Music in the Secondary Schools of the United States

M. Perpetua Caroline Newton, Fordham University


From a careful consideration of music in general, it is evident that the study of this art may be approached from several different points o view. One may work with the idea of becoming a composer of lofty themes, another with the hope of acquiring sufficient skill for artistic performance, while a third group may be motivated by the sole desire of learning to listen intelligently to worthwhile music produced by competent musicians. Are not these phases of musical endeavor which make such great demands on the student of music entitled to recognition as possessing the highest educational possibility? True musical education requires a twofold development, that of the mind and that of the body. The ear, the eye, the hand, the arm, the voice, and the heart must be trained. Fine discrimination in tone, in quality, and in accuracy is a requisite, as are also proper enunciation, correct breathing and self-control. Scholarship for musical facts and unusual technical proficiency are certainly worthwhile achievements but they are not the only requirements or musical intelligence. Still more is demanded for this capacity to be perfected. Mastery of the auditory element must be supplemented by the ability to respond to the rhythmic experiences of musical compositions.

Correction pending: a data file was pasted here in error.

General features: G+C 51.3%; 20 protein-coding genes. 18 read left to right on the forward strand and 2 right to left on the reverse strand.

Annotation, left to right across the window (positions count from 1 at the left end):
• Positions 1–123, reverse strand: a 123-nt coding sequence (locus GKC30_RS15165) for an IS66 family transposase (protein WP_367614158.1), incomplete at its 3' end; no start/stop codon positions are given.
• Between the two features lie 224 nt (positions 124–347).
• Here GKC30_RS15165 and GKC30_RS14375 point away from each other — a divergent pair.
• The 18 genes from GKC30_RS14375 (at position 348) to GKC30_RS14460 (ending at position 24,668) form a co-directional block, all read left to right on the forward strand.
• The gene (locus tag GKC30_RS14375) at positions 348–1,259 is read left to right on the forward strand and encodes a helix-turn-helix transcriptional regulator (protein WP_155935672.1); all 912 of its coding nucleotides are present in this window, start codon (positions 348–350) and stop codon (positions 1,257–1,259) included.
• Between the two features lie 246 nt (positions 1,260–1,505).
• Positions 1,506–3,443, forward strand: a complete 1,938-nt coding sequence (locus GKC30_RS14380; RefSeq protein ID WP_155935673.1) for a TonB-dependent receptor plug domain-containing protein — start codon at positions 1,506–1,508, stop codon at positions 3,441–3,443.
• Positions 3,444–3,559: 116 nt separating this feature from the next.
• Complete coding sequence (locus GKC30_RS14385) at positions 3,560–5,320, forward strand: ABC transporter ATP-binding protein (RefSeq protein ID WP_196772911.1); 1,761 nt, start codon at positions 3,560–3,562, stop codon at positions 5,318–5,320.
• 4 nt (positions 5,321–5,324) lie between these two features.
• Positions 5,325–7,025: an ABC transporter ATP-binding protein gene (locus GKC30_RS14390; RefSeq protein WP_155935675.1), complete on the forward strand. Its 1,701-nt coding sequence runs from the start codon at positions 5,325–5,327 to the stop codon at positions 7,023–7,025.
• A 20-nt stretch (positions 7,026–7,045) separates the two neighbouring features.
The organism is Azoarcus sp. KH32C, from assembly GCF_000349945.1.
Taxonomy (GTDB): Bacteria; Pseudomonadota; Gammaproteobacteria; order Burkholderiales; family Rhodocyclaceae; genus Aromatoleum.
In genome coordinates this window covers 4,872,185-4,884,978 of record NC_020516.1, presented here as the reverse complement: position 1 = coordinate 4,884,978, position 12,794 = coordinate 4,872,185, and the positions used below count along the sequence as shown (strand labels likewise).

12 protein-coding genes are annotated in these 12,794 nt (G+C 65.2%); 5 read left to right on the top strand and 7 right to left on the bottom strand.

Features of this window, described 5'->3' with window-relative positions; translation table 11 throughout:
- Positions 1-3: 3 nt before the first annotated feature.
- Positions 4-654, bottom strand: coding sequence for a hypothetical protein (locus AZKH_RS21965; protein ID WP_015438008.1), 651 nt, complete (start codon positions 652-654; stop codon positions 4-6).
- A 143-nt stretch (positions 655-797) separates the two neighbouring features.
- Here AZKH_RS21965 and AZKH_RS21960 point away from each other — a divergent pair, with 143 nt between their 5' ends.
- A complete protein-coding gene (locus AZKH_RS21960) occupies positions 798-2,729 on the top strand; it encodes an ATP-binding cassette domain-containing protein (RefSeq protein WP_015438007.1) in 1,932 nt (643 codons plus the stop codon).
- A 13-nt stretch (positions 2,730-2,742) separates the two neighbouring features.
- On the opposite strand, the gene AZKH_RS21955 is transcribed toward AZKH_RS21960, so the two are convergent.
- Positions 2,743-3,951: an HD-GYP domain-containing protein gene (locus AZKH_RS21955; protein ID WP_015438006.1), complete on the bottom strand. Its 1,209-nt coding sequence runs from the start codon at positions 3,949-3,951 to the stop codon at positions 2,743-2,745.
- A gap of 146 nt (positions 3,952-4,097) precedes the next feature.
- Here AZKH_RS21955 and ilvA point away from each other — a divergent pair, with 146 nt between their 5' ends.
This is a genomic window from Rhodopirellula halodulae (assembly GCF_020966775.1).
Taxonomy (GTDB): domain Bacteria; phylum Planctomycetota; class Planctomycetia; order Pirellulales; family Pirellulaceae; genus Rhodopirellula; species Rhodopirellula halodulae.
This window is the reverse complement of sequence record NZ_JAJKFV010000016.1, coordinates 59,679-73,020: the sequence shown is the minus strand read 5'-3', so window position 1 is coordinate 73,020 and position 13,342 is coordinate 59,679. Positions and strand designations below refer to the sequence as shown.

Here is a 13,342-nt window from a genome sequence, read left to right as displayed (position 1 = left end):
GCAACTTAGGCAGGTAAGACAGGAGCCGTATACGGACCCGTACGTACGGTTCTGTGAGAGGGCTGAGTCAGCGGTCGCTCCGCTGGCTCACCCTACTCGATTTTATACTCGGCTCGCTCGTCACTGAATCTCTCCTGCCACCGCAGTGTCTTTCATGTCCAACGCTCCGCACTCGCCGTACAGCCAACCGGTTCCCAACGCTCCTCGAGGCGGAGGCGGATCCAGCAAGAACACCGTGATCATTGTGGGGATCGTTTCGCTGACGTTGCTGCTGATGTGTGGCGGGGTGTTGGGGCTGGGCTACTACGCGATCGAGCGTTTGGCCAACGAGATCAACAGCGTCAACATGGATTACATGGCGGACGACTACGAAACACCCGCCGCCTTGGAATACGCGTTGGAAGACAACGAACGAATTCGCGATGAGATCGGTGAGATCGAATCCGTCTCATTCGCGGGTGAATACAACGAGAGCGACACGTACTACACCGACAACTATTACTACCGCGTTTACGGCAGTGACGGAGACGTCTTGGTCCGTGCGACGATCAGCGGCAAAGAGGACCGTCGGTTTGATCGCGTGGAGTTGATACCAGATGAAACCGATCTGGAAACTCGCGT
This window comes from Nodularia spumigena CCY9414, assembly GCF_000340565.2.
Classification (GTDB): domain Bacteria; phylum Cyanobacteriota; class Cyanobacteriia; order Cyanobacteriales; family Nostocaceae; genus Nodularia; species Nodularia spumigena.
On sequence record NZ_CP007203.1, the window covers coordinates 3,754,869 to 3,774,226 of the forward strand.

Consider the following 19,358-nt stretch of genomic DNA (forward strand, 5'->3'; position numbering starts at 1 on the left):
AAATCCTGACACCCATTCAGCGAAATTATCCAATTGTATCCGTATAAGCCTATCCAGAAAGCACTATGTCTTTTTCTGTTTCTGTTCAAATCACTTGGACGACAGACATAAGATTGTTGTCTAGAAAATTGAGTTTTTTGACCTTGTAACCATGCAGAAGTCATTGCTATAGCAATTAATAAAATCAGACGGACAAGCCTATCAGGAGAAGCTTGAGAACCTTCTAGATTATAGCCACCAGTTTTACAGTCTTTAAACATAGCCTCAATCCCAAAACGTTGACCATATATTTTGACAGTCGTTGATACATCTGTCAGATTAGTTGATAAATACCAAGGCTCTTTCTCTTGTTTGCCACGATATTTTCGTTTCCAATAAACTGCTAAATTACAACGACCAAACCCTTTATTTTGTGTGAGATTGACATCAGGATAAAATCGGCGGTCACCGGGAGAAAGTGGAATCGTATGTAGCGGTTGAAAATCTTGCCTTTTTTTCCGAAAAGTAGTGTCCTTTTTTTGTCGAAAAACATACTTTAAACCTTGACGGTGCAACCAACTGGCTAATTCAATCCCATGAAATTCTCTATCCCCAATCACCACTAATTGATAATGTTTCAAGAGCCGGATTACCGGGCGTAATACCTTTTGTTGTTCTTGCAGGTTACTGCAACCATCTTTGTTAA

Subject Area

Secondary education|Music education|Education|Music theory

Recommended Citation

Newton, M. Perpetua Caroline, "Music in the Secondary Schools of the United States" (1932). ETD Collection for Fordham University. AAI29282582.